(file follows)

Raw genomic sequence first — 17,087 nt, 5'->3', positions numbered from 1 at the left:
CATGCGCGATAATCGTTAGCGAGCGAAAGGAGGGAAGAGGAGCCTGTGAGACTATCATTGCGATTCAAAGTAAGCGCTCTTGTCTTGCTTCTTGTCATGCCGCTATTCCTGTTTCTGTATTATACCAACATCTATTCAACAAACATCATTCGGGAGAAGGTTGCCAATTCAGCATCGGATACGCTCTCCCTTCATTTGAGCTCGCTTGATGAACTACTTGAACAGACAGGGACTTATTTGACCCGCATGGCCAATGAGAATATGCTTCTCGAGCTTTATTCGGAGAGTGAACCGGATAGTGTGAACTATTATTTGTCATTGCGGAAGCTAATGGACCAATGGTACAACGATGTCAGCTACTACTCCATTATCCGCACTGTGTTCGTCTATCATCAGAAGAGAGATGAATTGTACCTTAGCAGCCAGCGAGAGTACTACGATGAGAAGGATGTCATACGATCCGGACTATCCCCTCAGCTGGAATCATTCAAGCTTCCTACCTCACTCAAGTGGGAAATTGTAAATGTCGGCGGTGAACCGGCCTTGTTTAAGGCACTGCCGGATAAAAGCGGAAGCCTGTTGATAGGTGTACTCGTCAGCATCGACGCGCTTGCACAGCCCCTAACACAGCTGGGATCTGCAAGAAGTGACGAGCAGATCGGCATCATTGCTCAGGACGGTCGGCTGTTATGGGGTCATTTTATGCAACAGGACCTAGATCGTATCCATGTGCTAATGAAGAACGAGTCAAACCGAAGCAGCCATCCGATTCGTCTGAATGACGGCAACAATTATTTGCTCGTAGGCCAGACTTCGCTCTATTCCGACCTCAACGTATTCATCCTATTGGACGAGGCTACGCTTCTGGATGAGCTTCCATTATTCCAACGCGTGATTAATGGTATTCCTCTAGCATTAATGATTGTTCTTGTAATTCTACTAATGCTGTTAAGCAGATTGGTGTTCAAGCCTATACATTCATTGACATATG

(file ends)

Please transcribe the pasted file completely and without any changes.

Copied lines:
Raw genomic sequence first — 17,087 nt, 5'->3', positions numbered from 1 at the left:
CATGCGCGATAATCGTTAGCGAGCGAAAGGAGGGAAGAGGAGCCTGTGAGACTATCATTGCGATTCAAAGTAAGCGCTCTTGTCTTGCTTCTTGTCATGCCGCTATTCCTGTTTCTGTATTATACCAACATCTATTCAACAAACATCATTCGGGAGAAGGTTGCCAATTCAGCATCGGATACGCTCTCCCTTCATTTGAGCTCGCTTGATGAACTACTTGAACAGACAGGGACTTATTTGACCCGCATGGCCAATGAGAATATGCTTCTCGAGCTTTATTCGGAGAGTGAACCGGATAGTGTGAACTATTATTTGTCATTGCGGAAGCTAATGGACCAATGGTACAACGATGTCAGCTACTACTCCATTATCCGCACTGTGTTCGTCTATCATCAGAAGAGAGATGAATTGTACCTTAGCAGCCAGCGAGAGTACTACGATGAGAAGGATGTCATACGATCCGGACTATCCCCTCAGCTGGAATCATTCAAGCTTCCTACCTCACTCAAGTGGGAAATTGTAAATGTCGGCGGTGAACCGGCCTTGTTTAAGGCACTGCCGGATAAAAGCGGAAGCCTGTTGATAGGTGTACTCGTCAGCATCGACGCGCTTGCACAGCCCCTAACACAGCTGGGATCTGCAAGAAGTGACGAGCAGATCGGCATCATTGCTCAGGACGGTCGGCTGTTATGGGGTCATTTTATGCAACAGGACCTAGATCGTATCCATGTGCTAATGAAGAACGAGTCAAACCGAAGCAGCCATCCGATTCGTCTGAATGACGGCAACAATTATTTGCTCGTAGGCCAGACTTCGCTCTATTCCGACCTCAACGTATTCATCCTATTGGACGAGGCTACGCTTCTGGATGAGCTTCCATTATTCCAACGCGTGATTAATGGTATTCCTCTAGCATTAATGATTGTTCTTGTAATTCTACTAATGCTGTTAAGCAGATTGGTGTTCAAGCCTATACATTCATTGACATATG